When you adopt a letter, you’ll also receive an address label that you’ll need to print out and bring with you when you’re ready to mail.

This address label will not have the child’s name or printed address on it. Instead, you’ll see a barcode. Barcode labels are a privacy measure designed to protect children’s personal information.

Most post offices will be able to accommodate this kind of label, but it’s still worth checking which branches offer “label broker” service.

If you try to buy postage at a branch without label broker service, you might be refused after waiting in a long line.

That’s because USPS employees are not permitted to place postage on packages without an address.

You can find a post office near you with label broker services by heading to the USPS website. Note: wait until the end to fill in your zip code.

  • Under Filtered by, select Post Offices in the drop-down menu.
  • Under Services, select Label Broker in the drop-down menu.
  • Under Within, select the number of miles you’re willing to travel to find a “Label Broker” post office.
  • Fill in your zip code last, and click on Search.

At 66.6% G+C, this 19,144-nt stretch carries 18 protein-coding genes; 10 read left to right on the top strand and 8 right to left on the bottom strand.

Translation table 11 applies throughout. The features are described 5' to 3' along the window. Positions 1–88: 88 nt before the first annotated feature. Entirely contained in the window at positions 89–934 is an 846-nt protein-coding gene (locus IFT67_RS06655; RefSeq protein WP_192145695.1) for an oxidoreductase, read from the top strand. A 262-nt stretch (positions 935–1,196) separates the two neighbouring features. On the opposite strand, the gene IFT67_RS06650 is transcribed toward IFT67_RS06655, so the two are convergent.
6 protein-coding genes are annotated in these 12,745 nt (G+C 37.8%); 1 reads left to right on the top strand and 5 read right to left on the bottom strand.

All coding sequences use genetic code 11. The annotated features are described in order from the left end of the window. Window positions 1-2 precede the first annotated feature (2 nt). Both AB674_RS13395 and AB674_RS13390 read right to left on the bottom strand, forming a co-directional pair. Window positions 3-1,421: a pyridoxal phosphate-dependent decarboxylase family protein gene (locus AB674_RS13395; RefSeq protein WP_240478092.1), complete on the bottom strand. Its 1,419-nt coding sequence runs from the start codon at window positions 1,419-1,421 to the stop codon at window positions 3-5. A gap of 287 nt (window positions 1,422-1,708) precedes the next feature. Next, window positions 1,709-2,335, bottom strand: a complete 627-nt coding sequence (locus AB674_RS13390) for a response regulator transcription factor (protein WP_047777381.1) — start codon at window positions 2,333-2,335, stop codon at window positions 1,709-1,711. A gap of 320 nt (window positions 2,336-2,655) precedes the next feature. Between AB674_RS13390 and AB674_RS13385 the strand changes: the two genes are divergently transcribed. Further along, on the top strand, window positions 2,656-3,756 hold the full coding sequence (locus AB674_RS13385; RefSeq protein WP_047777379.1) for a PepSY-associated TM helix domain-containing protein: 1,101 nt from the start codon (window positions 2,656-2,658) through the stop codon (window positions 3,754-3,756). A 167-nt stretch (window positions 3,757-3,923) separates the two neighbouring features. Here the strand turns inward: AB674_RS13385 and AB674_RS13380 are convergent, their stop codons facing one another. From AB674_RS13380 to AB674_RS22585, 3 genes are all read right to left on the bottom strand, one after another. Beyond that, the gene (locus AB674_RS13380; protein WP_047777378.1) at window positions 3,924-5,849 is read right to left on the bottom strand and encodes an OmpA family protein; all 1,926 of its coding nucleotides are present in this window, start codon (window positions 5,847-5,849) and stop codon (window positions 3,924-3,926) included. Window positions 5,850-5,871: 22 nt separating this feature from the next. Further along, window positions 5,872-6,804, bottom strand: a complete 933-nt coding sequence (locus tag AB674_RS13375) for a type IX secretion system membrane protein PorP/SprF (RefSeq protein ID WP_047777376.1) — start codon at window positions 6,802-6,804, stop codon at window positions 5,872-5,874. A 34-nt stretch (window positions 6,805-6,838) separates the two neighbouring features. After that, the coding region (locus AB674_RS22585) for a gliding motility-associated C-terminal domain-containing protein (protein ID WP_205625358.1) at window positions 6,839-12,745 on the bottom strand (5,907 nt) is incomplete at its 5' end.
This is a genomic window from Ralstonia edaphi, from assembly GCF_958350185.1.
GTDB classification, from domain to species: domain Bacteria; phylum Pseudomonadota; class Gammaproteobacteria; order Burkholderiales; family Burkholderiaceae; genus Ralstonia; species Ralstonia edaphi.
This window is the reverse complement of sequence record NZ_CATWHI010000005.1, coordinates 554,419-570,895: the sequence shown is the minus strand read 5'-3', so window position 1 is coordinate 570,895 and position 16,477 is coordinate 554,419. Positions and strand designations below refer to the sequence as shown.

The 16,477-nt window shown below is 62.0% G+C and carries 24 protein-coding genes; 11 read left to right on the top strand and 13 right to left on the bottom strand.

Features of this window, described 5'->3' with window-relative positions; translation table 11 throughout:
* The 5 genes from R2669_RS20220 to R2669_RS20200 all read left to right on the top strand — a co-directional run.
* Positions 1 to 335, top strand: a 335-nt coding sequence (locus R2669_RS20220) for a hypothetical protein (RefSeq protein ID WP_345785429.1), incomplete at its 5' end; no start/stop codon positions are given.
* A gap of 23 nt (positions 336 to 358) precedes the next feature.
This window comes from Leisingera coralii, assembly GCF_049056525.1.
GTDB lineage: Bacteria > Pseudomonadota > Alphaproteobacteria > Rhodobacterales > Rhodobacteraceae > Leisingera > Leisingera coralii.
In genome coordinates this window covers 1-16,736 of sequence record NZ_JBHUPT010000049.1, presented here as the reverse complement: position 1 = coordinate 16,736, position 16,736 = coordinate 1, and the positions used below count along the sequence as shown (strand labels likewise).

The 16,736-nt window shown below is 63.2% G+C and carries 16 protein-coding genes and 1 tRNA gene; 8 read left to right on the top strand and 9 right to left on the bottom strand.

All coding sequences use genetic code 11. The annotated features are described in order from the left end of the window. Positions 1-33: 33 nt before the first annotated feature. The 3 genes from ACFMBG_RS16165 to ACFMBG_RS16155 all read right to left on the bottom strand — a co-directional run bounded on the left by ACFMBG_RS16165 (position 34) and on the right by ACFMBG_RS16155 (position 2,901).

Once you’ve found a location nearby, bring your items, letter, and barcode label to the post office to be mailed. The postal worker will scan your barcode label, and you’ll pay the shipping at that time.

How Do I Get A Santa Letter From USPS?

Operation Santa isn’t the only way USPS gets into the holiday spirit.

They also run a program called “Greetings from the North Pole Office.” This program adds excitement to the Christmas season and gets kids interested in letter writing, stamps, and penmanship.

Children are invited to mail a letter or a wish list to the North Pole at the following address:

North Pole Holiday Postmark, Postmaster, 4141 Postmark Dr, Anchorage, AK 99530-9998

In return, they’ll receive a personalized letter from Santa delivered right to their mailbox. There are two ways to do this.

First, you can mail your child’s letter to the address above, and a volunteer will respond.

Because it relies on volunteers, this method is less controlled, and there’s a chance your child will not receive a letter.

To ensure your child receives a letter back from Santa, you can write a letter “from Santa” highlighting your child’s accomplishments over the past year.

For example, helping around the house, earning good grades, or being kind to siblings.

Put this letter in an envelope and attach a Forever stamp. Then place the envelope in a larger envelope addressed to the address above (with postage, of course).

Your child will receive a letter back in the mail with a North Pole mark on the stamp.

Whichever method you choose, USPS recommends sending letters by December 7, so they have time to reach Alaska in time.

To find out more, you can also read our posts on whether or not USPS updates tracking, if USPS delivers at night, and if USPS delivers to door.


Even though USPS is a federal agency, they sure know how to get into the holiday spirit.

Whether it’s providing toys and basic necessities to those in need through Operation Santa or answering letters from the North Pole, USPS makes the Christmas season bright.